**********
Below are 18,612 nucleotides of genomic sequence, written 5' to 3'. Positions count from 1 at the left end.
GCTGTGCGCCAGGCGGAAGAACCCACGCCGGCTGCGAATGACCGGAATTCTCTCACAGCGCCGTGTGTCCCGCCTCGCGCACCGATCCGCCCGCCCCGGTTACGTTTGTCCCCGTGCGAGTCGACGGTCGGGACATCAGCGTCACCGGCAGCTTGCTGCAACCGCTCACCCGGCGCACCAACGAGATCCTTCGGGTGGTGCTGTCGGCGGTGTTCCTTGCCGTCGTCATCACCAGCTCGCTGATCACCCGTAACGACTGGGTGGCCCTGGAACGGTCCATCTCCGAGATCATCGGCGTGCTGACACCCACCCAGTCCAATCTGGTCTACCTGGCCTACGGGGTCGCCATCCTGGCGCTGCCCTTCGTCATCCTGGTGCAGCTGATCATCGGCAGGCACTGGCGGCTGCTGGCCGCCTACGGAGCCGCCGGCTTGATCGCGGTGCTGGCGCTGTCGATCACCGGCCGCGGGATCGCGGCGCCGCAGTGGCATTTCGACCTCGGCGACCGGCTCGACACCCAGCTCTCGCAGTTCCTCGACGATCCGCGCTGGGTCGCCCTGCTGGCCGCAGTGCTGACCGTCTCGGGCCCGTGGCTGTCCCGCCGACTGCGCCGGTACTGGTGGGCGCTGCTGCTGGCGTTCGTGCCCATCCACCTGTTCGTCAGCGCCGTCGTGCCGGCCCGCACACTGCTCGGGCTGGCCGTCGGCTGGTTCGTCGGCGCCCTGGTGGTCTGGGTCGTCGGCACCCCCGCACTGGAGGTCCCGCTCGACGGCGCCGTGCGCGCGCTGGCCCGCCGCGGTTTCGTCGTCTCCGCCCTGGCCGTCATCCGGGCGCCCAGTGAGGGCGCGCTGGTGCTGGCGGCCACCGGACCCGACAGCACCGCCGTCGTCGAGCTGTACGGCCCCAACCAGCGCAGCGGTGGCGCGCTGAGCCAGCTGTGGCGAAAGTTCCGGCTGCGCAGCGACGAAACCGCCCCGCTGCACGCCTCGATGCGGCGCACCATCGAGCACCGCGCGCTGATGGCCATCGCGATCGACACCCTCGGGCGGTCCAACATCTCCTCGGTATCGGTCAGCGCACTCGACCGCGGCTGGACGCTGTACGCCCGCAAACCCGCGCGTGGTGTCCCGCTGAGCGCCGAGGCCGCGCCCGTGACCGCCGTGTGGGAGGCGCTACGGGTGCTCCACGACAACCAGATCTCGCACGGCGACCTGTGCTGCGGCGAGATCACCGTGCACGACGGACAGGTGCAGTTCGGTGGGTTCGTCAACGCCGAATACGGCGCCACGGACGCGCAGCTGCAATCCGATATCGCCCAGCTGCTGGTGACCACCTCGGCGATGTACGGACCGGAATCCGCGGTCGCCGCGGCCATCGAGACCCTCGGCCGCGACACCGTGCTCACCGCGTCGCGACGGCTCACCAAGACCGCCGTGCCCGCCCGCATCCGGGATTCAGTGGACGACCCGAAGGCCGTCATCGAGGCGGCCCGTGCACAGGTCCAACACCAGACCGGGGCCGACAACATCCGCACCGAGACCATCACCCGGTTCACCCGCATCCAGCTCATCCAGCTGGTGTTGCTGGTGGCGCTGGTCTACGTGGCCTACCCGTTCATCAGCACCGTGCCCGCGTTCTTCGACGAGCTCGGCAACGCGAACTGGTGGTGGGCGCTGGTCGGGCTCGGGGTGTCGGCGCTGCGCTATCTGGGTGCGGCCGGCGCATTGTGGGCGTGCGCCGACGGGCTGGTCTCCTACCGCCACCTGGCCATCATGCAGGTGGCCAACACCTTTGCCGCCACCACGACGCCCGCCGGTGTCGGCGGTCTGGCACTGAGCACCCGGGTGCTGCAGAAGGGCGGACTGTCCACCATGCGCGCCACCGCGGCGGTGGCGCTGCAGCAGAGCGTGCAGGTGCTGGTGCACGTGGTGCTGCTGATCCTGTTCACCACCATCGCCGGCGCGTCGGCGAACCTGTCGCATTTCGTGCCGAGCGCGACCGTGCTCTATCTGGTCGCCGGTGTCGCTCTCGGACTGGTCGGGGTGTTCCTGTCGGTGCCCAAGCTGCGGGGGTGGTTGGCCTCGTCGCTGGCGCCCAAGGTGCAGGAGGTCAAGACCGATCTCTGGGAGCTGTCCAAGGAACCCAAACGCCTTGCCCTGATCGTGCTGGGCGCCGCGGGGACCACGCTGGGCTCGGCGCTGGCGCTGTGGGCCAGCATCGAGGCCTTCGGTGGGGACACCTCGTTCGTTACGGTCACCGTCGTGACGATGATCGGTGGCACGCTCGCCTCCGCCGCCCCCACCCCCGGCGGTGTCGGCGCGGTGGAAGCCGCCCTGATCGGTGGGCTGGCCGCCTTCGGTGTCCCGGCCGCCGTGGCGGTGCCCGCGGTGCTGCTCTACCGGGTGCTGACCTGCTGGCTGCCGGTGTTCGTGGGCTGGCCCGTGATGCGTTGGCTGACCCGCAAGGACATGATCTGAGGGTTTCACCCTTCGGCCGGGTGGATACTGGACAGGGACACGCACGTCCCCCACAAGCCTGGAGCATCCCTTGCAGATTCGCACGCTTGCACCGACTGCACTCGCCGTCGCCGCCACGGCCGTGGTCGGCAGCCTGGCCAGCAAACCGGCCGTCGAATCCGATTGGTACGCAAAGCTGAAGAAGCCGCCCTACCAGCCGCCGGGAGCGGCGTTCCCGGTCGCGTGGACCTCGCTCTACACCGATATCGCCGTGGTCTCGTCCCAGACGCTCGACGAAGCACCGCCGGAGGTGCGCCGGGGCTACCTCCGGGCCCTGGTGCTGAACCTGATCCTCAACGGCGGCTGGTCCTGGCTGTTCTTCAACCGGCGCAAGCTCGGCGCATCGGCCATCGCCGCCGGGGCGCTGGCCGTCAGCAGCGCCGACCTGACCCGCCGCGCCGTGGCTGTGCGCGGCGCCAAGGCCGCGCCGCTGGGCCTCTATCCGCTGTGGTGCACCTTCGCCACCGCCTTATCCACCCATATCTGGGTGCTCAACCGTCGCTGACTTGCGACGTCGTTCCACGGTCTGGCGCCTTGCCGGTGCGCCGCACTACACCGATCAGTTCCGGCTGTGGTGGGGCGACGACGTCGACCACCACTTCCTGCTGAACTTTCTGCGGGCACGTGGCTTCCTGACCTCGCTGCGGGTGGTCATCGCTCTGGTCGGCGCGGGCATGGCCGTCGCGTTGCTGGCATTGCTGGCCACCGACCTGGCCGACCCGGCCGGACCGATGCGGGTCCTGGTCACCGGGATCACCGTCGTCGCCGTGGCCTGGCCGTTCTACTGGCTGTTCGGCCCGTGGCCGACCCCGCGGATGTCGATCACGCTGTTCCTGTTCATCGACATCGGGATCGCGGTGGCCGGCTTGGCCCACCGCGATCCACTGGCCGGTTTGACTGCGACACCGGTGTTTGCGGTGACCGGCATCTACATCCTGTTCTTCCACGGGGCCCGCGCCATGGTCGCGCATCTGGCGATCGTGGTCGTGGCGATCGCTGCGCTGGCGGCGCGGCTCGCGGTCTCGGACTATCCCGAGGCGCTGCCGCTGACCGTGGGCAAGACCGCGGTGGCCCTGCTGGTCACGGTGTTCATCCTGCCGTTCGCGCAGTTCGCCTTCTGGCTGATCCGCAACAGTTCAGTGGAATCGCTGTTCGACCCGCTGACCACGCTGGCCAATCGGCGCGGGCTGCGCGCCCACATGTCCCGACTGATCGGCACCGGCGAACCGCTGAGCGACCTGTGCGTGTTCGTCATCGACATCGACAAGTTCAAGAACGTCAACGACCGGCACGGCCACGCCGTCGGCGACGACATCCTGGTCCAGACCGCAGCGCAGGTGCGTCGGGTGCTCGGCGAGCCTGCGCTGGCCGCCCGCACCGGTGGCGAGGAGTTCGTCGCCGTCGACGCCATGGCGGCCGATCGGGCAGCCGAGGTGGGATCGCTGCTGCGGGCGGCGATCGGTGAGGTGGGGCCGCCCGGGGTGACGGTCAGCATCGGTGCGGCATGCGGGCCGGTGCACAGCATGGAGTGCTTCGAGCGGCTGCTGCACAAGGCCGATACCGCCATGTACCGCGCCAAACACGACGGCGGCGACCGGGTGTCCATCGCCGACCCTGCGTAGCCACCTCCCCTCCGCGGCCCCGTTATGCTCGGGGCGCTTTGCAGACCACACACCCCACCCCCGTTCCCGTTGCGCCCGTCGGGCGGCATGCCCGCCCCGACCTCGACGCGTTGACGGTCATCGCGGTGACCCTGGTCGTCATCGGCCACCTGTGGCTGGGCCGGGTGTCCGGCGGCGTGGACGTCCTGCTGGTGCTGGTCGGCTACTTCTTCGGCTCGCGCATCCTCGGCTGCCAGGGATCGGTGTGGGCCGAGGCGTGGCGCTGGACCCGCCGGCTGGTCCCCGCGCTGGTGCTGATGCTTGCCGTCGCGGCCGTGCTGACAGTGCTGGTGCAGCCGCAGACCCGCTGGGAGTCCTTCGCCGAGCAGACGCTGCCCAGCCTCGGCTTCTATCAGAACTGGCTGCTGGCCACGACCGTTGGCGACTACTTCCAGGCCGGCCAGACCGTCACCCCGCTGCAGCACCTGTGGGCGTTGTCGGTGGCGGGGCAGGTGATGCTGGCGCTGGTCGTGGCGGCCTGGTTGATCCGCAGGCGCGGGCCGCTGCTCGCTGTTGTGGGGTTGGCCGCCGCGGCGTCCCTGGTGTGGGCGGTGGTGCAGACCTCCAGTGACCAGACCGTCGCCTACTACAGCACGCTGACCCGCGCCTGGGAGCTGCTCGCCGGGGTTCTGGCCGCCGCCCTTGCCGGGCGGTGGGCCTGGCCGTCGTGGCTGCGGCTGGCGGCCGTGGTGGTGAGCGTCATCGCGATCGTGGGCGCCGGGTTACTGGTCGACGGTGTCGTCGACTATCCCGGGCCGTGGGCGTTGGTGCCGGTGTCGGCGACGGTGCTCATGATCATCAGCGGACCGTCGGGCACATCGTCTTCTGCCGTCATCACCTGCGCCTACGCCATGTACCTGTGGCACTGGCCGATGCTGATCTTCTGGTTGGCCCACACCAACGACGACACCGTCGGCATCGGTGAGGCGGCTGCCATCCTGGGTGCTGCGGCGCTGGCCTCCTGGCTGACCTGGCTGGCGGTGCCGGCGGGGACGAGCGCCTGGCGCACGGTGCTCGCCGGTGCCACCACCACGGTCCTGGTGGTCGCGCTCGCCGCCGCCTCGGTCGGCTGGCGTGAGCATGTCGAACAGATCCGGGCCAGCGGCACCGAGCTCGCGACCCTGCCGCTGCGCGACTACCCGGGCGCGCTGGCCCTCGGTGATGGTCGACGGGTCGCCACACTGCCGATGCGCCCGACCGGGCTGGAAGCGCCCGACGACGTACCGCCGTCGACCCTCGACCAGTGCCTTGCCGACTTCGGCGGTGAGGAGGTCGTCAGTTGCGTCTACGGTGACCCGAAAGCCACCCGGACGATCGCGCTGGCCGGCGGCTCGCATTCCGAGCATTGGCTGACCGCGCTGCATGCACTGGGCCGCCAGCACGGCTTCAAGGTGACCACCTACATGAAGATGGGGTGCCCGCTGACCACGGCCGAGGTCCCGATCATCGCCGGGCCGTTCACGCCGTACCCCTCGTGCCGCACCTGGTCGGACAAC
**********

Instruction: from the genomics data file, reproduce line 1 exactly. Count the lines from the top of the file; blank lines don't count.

Below are 18,612 nucleotides of genomic sequence, written 5' to 3'. Positions count from 1 at the left end.